‘FIGHT’ OR ‘FLIGHT’?
Your body is the most fascinating machine. Its reaction to a stressor is called the ‘fight or flight’ syndrome. This is best explained by the General Adaptation Syndrome (GAS) model by Hans Selye.
He explains it as a three step process:
The Alarm Stage
The minute your body senses the presence of a stressor, signals are sent to your brain about the stressor. The brain consists of many parts, one part called the hypothalamus. The hypothalamus then arouses the autonomic nervous system (ANS). The autonomic nervous system basically controls organs like the heart and blood vessels and lungs. The ANS is actually further divided into 2 subparts, the sympathetic nervous system (SNS) and the parasympathetic nervous system (PNS). The SNS is the part of the ANS that reacts during a stressful situation.
The SNS must act quickly when your body senses the presence of a stressor. So, the nerve endings release neurotransmitters. You might have heard of these neurotransmitters called adrenalin. Adrenalin is transported to the SNS and this enables your body to:
- Make your muscles stronger (So you can lift heavy things or run faster)
- Make your heart beat faster (so that enough oxygen is pumped to the muscles that are working harder)
- Increase sugar levels (which in turn increases energy)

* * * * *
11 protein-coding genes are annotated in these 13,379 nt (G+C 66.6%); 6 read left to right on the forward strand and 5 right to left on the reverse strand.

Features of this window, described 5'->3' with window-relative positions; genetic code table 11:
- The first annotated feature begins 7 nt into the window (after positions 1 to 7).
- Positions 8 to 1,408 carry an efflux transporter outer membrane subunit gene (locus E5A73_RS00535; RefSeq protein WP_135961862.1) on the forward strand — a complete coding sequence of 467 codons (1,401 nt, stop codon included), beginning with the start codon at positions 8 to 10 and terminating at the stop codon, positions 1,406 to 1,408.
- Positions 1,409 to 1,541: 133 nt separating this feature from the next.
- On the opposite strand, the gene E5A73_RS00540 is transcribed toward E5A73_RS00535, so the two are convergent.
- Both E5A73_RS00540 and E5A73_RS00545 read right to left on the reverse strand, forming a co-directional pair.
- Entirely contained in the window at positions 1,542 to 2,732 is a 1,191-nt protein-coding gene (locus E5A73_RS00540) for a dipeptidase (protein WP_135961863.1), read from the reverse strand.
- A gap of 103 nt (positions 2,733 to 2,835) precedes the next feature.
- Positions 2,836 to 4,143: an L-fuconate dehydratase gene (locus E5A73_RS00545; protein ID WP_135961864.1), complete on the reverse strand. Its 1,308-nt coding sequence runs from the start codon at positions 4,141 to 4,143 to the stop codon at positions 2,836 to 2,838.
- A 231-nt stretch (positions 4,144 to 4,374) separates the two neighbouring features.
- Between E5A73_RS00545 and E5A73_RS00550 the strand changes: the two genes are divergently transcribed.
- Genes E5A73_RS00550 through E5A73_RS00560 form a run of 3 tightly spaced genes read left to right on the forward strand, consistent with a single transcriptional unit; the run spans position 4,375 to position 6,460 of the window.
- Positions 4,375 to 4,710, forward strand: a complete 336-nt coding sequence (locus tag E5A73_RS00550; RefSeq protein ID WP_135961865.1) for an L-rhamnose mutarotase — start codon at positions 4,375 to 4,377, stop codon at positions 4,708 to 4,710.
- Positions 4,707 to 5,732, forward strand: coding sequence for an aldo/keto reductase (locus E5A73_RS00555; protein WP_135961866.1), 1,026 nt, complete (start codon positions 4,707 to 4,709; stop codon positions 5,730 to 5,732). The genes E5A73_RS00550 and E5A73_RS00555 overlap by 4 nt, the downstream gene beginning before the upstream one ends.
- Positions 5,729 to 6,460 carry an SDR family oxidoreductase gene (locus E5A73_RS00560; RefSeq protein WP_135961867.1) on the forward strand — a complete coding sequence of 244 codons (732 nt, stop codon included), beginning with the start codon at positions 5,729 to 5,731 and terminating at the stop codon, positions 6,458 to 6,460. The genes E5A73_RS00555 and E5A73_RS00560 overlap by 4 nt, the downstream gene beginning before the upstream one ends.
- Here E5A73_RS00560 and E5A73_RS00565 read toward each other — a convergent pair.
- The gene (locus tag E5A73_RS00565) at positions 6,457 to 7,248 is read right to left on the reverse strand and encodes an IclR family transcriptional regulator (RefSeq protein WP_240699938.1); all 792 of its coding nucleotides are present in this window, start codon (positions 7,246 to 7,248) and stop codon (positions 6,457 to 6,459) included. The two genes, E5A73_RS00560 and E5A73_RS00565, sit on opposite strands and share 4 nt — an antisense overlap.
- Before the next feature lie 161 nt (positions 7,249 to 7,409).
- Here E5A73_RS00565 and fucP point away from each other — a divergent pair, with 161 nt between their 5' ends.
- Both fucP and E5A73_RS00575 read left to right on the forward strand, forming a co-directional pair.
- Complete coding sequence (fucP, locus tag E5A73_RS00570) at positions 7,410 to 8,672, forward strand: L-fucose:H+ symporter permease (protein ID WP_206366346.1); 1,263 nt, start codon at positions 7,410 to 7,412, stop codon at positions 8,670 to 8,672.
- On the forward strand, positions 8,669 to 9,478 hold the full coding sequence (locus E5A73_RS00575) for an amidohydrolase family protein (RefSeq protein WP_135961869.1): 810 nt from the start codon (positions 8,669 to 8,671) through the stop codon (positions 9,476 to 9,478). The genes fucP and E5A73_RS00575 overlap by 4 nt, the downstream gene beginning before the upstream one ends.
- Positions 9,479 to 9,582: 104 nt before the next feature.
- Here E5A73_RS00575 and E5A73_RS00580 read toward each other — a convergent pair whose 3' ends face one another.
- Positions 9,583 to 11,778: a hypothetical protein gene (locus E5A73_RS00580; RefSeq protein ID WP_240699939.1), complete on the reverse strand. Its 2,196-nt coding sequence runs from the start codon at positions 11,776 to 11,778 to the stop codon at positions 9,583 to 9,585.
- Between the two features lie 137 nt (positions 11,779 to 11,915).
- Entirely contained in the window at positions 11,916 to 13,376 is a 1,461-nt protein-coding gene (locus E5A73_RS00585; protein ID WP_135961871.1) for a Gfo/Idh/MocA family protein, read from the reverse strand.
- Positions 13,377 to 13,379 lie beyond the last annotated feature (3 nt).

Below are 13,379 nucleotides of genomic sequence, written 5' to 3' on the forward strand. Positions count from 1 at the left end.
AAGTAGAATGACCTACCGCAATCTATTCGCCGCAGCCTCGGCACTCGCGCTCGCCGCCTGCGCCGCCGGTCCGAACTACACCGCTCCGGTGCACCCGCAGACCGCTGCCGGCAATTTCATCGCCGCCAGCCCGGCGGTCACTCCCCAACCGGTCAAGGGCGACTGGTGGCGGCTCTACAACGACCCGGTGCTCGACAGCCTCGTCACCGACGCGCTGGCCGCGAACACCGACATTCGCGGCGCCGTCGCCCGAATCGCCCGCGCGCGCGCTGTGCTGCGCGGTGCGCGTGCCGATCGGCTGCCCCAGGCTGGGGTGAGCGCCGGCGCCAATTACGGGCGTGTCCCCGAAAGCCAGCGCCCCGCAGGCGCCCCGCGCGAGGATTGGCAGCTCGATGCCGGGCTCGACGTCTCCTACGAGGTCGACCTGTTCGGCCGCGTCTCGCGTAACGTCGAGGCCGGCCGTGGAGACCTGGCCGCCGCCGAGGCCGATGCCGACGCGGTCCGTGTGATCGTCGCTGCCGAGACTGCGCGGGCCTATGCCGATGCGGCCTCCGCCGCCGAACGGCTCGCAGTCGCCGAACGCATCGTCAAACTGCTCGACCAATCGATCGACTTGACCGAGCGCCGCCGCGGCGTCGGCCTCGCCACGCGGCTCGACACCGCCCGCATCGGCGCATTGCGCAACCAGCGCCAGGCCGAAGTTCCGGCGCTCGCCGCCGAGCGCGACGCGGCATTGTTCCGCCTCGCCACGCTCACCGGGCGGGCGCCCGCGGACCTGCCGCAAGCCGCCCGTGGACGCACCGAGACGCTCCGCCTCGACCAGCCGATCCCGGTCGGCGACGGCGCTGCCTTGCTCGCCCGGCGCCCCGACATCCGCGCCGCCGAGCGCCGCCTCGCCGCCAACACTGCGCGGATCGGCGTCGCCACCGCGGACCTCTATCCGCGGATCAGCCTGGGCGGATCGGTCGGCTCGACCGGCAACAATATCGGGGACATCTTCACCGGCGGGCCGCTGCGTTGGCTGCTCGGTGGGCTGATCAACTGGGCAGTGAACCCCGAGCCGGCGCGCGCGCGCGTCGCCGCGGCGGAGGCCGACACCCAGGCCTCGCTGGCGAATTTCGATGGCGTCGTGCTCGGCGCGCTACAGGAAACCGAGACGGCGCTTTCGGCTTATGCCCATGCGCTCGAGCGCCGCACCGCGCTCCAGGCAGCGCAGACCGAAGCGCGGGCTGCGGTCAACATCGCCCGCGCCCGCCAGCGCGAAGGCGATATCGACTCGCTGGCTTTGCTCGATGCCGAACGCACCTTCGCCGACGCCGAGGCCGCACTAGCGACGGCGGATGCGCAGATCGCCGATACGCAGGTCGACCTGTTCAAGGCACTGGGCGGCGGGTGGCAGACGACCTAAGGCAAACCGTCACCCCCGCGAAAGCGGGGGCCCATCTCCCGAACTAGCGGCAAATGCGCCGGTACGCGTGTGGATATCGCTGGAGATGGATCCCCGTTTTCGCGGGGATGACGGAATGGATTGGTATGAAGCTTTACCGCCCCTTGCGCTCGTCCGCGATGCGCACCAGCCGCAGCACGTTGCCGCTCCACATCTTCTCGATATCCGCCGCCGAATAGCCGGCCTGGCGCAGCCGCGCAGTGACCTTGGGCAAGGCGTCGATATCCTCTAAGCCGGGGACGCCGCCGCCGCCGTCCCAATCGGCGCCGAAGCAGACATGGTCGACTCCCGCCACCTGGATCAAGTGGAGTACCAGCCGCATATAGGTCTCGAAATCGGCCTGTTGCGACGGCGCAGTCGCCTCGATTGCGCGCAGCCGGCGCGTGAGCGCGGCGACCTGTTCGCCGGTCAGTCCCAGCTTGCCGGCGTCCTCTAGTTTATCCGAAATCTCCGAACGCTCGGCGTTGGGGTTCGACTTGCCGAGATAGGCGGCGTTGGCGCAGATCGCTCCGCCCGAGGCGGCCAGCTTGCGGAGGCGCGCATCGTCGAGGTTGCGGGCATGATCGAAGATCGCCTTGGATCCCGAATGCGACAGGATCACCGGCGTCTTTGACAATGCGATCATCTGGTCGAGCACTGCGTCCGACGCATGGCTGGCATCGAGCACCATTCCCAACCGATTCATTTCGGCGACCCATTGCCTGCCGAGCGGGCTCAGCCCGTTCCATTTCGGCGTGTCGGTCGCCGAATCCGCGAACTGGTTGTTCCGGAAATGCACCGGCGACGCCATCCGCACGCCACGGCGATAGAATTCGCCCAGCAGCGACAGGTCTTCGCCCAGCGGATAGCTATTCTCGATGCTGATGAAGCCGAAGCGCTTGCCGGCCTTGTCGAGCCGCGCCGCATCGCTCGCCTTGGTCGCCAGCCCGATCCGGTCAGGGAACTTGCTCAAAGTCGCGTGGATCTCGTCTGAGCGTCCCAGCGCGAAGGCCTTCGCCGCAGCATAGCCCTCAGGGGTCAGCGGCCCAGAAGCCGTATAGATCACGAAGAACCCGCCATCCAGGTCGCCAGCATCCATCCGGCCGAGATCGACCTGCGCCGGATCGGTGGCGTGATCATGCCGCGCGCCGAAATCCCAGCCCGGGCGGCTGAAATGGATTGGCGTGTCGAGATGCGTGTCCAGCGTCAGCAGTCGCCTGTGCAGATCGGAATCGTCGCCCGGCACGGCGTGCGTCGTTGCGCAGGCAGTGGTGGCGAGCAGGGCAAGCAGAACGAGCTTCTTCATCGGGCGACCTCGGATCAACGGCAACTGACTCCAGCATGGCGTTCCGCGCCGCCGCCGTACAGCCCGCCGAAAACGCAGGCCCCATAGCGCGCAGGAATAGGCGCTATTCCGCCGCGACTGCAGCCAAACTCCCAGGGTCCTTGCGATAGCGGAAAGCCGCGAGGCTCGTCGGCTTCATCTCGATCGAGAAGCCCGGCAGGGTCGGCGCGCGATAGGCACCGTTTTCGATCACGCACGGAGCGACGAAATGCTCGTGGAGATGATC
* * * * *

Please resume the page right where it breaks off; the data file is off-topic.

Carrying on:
But that’s not all! The SNS also carries a myriad of functions like dilating the pupils, constricting peripheral blood vessels, slowing down bowel movements and of course making you think faster.
The Resistance Stage
While the body is still fighting the stressor during the resistance stage, simultaneously it is allocating energy to repair the tissues that are destroyed during the alarm stage and also energy is being allocated to decrease the secretion of stress hormones. So the response of your body is not as strong as it was during the alarm stage.
Hence, ideally the stressor should be eliminated or removed in the resistance stage.
The Exhaustion Stage
At this stage, your body has run out of all the adaptive energy required to deal with the stressor. However, if the stressor still persists, well, your body gives up and this could result in major physical or mental health complications.